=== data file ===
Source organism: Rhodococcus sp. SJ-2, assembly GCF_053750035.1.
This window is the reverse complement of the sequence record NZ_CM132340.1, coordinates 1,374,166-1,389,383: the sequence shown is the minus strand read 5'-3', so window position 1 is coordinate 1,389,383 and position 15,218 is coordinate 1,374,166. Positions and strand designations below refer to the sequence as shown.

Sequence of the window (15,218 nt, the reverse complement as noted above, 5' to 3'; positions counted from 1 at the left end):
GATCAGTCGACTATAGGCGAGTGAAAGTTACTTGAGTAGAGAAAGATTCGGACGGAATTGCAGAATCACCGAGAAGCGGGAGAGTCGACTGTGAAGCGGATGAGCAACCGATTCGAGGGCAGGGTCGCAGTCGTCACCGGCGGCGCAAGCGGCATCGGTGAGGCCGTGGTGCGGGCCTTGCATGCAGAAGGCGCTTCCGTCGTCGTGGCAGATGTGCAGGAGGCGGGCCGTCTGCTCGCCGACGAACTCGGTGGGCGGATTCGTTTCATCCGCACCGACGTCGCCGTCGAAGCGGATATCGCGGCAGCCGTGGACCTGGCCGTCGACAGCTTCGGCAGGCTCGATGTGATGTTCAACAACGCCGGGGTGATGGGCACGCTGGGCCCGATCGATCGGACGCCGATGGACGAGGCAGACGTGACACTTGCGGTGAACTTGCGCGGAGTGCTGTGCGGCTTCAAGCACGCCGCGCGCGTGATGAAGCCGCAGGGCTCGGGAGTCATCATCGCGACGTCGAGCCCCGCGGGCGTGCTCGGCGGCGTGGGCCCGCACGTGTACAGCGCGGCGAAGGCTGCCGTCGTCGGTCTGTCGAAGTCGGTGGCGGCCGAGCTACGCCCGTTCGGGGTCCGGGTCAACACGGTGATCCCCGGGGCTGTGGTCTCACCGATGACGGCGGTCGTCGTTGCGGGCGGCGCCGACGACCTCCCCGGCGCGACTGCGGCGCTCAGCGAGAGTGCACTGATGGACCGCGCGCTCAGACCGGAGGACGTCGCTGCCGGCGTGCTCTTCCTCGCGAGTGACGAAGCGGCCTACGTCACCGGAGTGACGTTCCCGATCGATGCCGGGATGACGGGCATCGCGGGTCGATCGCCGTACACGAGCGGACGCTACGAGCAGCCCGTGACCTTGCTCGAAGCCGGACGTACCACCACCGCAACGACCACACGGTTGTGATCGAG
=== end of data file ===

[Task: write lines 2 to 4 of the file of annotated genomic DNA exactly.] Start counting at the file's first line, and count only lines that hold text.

This window is the reverse complement of the sequence record NZ_CM132340.1, coordinates 1,374,166-1,389,383: the sequence shown is the minus strand read 5'-3', so window position 1 is coordinate 1,389,383 and position 15,218 is coordinate 1,374,166. Positions and strand designations below refer to the sequence as shown.

Sequence of the window (15,218 nt, the reverse complement as noted above, 5' to 3'; positions counted from 1 at the left end):
GATCAGTCGACTATAGGCGAGTGAAAGTTACTTGAGTAGAGAAAGATTCGGACGGAATTGCAGAATCACCGAGAAGCGGGAGAGTCGACTGTGAAGCGGATGAGCAACCGATTCGAGGGCAGGGTCGCAGTCGTCACCGGCGGCGCAAGCGGCATCGGTGAGGCCGTGGTGCGGGCCTTGCATGCAGAAGGCGCTTCCGTCGTCGTGGCAGATGTGCAGGAGGCGGGCCGTCTGCTCGCCGACGAACTCGGTGGGCGGATTCGTTTCATCCGCACCGACGTCGCCGTCGAAGCGGATATCGCGGCAGCCGTGGACCTGGCCGTCGACAGCTTCGGCAGGCTCGATGTGATGTTCAACAACGCCGGGGTGATGGGCACGCTGGGCCCGATCGATCGGACGCCGATGGACGAGGCAGACGTGACACTTGCGGTGAACTTGCGCGGAGTGCTGTGCGGCTTCAAGCACGCCGCGCGCGTGATGAAGCCGCAGGGCTCGGGAGTCATCATCGCGACGTCGAGCCCCGCGGGCGTGCTCGGCGGCGTGGGCCCGCACGTGTACAGCGCGGCGAAGGCTGCCGTCGTCGGTCTGTCGAAGTCGGTGGCGGCCGAGCTACGCCCGTTCGGGGTCCGGGTCAACACGGTGATCCCCGGGGCTGTGGTCTCACCGATGACGGCGGTCGTCGTTGCGGGCGGCGCCGACGACCTCCCCGGCGCGACTGCGGCGCTCAGCGAGAGTGCACTGATGGACCGCGCGCTCAGACCGGAGGACGTCGCTGCCGGCGTGCTCTTCCTCGCGAGTGACGAAGCGGCCTACGTCACCGGAGTGACGTTCCCGATCGATGCCGGGATGACGGGCATCGCGGGTCGATCGCCGTACACGAGCGGACGCTACGAGCAGCCCGTGACCTTGCTCGAAGCCGGACGTACCACCACCGCAACGACCACACGGTTGTGATCGAG